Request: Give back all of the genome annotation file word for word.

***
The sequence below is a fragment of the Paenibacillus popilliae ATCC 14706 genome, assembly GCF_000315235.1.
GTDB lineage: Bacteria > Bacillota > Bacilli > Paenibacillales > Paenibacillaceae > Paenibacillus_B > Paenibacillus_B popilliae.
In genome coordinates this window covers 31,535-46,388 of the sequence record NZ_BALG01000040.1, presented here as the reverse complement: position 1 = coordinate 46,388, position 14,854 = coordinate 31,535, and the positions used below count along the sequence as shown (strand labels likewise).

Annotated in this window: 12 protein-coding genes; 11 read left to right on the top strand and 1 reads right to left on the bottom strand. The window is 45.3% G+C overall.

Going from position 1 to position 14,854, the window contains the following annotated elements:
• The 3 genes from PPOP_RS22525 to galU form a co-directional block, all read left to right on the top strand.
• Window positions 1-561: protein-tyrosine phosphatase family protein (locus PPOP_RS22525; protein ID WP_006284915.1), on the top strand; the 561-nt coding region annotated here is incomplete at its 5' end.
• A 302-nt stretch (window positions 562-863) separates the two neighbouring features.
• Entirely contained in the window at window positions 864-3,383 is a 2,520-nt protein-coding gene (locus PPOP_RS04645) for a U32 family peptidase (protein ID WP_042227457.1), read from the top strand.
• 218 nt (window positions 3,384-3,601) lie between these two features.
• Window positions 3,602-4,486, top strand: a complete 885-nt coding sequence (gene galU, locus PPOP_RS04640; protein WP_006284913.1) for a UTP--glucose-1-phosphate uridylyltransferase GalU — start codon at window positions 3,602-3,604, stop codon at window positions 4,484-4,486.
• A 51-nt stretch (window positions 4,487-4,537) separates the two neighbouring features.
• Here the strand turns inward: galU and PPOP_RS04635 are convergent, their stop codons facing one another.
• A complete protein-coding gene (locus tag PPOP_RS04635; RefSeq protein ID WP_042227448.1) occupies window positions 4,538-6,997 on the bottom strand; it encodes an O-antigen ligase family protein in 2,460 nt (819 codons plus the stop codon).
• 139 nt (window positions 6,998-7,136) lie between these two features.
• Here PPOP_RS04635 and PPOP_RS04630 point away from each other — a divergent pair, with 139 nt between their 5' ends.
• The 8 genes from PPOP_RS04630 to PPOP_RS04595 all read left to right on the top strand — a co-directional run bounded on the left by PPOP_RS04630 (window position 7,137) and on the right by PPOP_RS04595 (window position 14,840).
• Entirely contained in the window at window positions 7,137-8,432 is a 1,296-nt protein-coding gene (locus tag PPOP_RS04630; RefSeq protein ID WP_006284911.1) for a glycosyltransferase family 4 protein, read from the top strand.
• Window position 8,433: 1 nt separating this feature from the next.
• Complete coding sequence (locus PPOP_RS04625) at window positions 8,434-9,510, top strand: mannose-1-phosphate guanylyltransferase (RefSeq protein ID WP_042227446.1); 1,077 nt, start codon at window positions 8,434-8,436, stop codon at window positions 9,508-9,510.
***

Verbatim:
The sequence below is a fragment of the Paenibacillus popilliae ATCC 14706 genome, assembly GCF_000315235.1.
GTDB lineage: Bacteria > Bacillota > Bacilli > Paenibacillales > Paenibacillaceae > Paenibacillus_B > Paenibacillus_B popilliae.
In genome coordinates this window covers 31,535-46,388 of the sequence record NZ_BALG01000040.1, presented here as the reverse complement: position 1 = coordinate 46,388, position 14,854 = coordinate 31,535, and the positions used below count along the sequence as shown (strand labels likewise).

Annotated in this window: 12 protein-coding genes; 11 read left to right on the top strand and 1 reads right to left on the bottom strand. The window is 45.3% G+C overall.

Going from position 1 to position 14,854, the window contains the following annotated elements:
• The 3 genes from PPOP_RS22525 to galU form a co-directional block, all read left to right on the top strand.
• Window positions 1-561: protein-tyrosine phosphatase family protein (locus PPOP_RS22525; protein ID WP_006284915.1), on the top strand; the 561-nt coding region annotated here is incomplete at its 5' end.
• A 302-nt stretch (window positions 562-863) separates the two neighbouring features.
• Entirely contained in the window at window positions 864-3,383 is a 2,520-nt protein-coding gene (locus PPOP_RS04645) for a U32 family peptidase (protein ID WP_042227457.1), read from the top strand.
• 218 nt (window positions 3,384-3,601) lie between these two features.
• Window positions 3,602-4,486, top strand: a complete 885-nt coding sequence (gene galU, locus PPOP_RS04640; protein WP_006284913.1) for a UTP--glucose-1-phosphate uridylyltransferase GalU — start codon at window positions 3,602-3,604, stop codon at window positions 4,484-4,486.
• A 51-nt stretch (window positions 4,487-4,537) separates the two neighbouring features.
• Here the strand turns inward: galU and PPOP_RS04635 are convergent, their stop codons facing one another.
• A complete protein-coding gene (locus tag PPOP_RS04635; RefSeq protein ID WP_042227448.1) occupies window positions 4,538-6,997 on the bottom strand; it encodes an O-antigen ligase family protein in 2,460 nt (819 codons plus the stop codon).
• 139 nt (window positions 6,998-7,136) lie between these two features.
• Here PPOP_RS04635 and PPOP_RS04630 point away from each other — a divergent pair, with 139 nt between their 5' ends.
• The 8 genes from PPOP_RS04630 to PPOP_RS04595 all read left to right on the top strand — a co-directional run bounded on the left by PPOP_RS04630 (window position 7,137) and on the right by PPOP_RS04595 (window position 14,840).
• Entirely contained in the window at window positions 7,137-8,432 is a 1,296-nt protein-coding gene (locus tag PPOP_RS04630; RefSeq protein ID WP_006284911.1) for a glycosyltransferase family 4 protein, read from the top strand.
• Window position 8,433: 1 nt separating this feature from the next.
• Complete coding sequence (locus PPOP_RS04625) at window positions 8,434-9,510, top strand: mannose-1-phosphate guanylyltransferase (RefSeq protein ID WP_042227446.1); 1,077 nt, start codon at window positions 8,434-8,436, stop codon at window positions 9,508-9,510.